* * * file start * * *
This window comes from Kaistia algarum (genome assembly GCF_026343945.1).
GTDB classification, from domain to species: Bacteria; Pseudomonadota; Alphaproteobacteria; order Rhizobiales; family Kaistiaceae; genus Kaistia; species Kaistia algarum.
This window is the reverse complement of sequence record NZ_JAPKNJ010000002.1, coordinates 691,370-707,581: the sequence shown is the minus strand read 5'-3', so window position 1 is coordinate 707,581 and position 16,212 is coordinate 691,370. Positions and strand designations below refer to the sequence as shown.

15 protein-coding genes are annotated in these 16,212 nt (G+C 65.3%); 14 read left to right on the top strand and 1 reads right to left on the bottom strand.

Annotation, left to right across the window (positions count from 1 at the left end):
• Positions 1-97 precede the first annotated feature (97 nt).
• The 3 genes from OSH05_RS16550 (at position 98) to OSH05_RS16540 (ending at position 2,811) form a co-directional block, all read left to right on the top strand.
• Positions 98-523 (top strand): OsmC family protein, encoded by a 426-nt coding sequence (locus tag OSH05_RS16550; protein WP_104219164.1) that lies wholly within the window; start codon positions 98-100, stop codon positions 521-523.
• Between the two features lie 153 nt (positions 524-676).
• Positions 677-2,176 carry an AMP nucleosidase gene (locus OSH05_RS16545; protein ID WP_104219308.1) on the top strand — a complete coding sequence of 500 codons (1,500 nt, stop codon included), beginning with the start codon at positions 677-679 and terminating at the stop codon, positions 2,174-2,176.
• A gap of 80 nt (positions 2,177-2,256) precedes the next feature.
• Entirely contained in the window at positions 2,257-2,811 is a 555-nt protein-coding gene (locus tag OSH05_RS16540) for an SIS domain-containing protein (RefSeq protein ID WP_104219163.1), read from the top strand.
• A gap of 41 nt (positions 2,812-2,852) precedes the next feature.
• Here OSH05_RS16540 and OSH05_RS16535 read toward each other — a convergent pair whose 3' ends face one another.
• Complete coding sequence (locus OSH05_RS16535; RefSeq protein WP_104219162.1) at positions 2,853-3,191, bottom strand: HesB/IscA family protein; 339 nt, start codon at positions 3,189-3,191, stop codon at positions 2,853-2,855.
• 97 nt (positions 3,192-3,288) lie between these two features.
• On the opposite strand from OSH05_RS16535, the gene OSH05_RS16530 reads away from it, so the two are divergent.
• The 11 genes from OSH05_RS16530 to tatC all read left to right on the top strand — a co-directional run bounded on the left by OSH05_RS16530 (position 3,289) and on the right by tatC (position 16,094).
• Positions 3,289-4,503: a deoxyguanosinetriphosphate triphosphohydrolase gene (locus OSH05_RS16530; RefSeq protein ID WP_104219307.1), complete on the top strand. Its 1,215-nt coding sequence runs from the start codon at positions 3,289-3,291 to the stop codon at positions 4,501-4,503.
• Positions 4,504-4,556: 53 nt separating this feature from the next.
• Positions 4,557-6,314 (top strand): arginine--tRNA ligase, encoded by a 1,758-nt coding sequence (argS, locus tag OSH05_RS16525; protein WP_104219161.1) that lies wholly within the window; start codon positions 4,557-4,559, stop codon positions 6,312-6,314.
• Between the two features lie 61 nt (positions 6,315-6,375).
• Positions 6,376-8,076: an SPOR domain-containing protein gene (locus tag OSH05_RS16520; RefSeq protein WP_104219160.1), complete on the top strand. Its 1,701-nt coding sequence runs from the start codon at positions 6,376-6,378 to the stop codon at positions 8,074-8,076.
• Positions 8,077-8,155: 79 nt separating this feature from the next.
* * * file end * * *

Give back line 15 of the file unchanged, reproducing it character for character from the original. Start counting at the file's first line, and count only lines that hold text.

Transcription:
• Complete coding sequence (locus OSH05_RS16535; RefSeq protein WP_104219162.1) at positions 2,853-3,191, bottom strand: HesB/IscA family protein; 339 nt, start codon at positions 3,189-3,191, stop codon at positions 2,853-2,855.